–Microsoft seized on the failure of Lotus to develop a decent spreadsheet for the Mac and came up with Excel. Word for the Mac, though, wasn’t making much of a dent in MacWrite sales, so Microsoft decided to bundle Mac Word with Excel. Office was born.

            –Apple develops the LaserWriter, the first (relatively) low-cost laser printer. Adobe develops PostScript, Aldus publishes Pagemaker for the Mac, and desktop publishing is born.

            –Adobe Photoshop, developed for the Mac, invests the digital darkroom.

            –iTunes + iPod, both originally Mac-only, create modern digital music.

            And I’m not even talking about the role played by the Apple ][ in the invention of the personal computer.

      • VirtualMark

        He was right, you are wrong.

      • tailhook

        Apps don’t mean s**t on a Surface Pro. Being a fully capable windows machine with a touch interface that can be used as a laptop is everything. The fact that it can be used as a tablet(and the apps that come with it) is simply the cherry on top. You want apps? Try 20 years of full-blown windows applications, homeskillet.

        • def4

          Enjoy your Surface Pro.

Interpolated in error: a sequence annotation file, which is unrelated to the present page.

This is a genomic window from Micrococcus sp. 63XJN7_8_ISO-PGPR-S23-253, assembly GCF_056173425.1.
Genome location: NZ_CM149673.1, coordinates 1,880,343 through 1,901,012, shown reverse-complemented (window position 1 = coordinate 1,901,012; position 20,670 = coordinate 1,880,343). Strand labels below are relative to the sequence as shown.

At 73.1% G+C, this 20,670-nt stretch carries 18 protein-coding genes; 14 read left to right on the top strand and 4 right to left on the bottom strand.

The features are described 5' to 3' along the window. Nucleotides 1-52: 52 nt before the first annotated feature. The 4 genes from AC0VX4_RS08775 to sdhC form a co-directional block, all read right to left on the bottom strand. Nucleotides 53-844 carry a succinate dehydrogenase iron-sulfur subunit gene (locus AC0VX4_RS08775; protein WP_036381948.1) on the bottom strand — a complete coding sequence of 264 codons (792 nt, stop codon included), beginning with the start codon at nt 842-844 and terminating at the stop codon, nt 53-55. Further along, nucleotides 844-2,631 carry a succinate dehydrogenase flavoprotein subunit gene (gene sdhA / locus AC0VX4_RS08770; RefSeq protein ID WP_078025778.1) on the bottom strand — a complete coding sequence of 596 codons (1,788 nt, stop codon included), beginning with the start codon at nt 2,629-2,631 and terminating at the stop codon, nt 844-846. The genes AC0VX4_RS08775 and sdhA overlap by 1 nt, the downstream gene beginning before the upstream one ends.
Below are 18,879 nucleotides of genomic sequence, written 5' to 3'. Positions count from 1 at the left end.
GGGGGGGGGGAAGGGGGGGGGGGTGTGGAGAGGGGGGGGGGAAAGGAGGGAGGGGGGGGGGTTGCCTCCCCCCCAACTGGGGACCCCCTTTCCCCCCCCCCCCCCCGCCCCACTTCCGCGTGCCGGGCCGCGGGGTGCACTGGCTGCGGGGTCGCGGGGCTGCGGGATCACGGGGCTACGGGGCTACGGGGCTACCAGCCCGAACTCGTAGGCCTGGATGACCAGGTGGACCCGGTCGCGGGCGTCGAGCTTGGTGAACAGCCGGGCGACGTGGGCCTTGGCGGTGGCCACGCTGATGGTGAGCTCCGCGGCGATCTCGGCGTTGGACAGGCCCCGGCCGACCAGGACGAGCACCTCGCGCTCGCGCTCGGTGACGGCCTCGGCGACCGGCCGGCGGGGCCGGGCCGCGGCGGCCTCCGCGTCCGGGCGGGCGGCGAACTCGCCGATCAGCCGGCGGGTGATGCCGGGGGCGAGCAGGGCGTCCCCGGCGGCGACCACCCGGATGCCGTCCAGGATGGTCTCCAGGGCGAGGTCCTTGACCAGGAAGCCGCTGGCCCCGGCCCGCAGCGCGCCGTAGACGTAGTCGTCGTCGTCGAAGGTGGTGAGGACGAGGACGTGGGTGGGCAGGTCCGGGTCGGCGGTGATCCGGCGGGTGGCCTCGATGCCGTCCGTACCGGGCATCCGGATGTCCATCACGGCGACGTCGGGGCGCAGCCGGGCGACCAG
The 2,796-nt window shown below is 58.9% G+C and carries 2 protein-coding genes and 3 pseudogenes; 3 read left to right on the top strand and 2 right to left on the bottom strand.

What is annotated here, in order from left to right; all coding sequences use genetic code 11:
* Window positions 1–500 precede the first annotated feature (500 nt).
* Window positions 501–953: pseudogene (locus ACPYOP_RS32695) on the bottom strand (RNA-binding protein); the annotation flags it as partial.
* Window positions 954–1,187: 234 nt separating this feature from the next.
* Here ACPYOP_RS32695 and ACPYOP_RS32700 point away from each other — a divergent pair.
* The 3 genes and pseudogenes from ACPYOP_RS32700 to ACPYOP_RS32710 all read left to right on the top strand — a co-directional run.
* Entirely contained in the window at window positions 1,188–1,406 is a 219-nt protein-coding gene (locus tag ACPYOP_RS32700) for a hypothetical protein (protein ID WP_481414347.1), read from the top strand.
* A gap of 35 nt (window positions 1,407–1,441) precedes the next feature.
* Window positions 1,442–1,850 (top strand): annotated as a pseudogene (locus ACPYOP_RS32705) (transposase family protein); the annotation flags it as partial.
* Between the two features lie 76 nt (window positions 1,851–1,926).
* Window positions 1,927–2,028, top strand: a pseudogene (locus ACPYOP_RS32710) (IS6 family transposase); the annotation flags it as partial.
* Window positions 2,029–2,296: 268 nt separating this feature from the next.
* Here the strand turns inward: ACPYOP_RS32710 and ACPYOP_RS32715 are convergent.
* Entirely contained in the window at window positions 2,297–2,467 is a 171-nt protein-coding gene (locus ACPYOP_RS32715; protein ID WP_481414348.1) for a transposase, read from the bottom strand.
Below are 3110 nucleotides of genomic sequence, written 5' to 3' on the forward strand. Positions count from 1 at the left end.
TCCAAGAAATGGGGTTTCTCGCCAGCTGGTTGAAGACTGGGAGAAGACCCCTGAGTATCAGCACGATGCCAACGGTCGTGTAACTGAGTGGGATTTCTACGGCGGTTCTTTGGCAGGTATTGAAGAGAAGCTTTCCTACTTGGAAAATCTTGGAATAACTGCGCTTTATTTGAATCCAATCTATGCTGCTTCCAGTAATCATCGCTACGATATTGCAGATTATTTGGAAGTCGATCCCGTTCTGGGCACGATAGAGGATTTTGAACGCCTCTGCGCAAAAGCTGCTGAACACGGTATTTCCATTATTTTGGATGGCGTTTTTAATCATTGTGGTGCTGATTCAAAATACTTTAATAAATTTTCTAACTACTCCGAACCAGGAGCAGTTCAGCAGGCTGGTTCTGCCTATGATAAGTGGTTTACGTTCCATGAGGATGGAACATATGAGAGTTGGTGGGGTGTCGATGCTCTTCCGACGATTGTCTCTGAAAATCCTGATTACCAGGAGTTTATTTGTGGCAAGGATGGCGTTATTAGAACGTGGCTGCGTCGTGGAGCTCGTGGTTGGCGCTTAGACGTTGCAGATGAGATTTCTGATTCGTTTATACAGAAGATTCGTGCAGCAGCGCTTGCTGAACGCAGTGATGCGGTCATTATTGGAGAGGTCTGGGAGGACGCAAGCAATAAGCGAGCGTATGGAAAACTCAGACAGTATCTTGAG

Make sure you buy a couple dozen millions of them though because otherwise it won’t make a difference.

          • tailhook

            Oh, i will. Enjoy the Surface Pro that is :>.

            Whether it succeeds or not is completely up to the market, neither you or me. People will either buy it or they won’t, and imo there is plenty of reason for someone to need to buy one, and its a completely new device market that Microsoft has created.. so they have no competition except the OEM’s.

            Keep in mind… Apple isn’t even in the market of the Surface Pro, the only thing they’re hoping and praying for is that a laptop/tablet convertible doesn’t take off. If it does, they’re up sh*t creek because they have no answer for it.

            Lets put it this way.. if Apple were releasing a Macbook Air with touch and a detachable keyboard/cover that could run all of the iPad apps and all OS applications, could act as both a laptop and a tablet, Apple fans would be falling all over themselves to buy one to complement their iPad Mini while freeing themselves of both the original iPad and the Macbook Air. Oh, and the Mac would now be touch capable because the Air and it share OS. Am I speaking your language now?

            Thats what Microsoft has done on the Windows side.

            It doesn’t replace your PC, either. It compliments it for when you need to go mobile. A convertible at 10″ takes your work mobile. A pure tablet at 7″ lets you take your day-to-day computing mobile. Both have their uses.

            A 10″ pure tablet has no use if the exact same tablet comes in a 7″ form factor. Welcome to why the RT died and why the original iPad is on its way out.

          • def4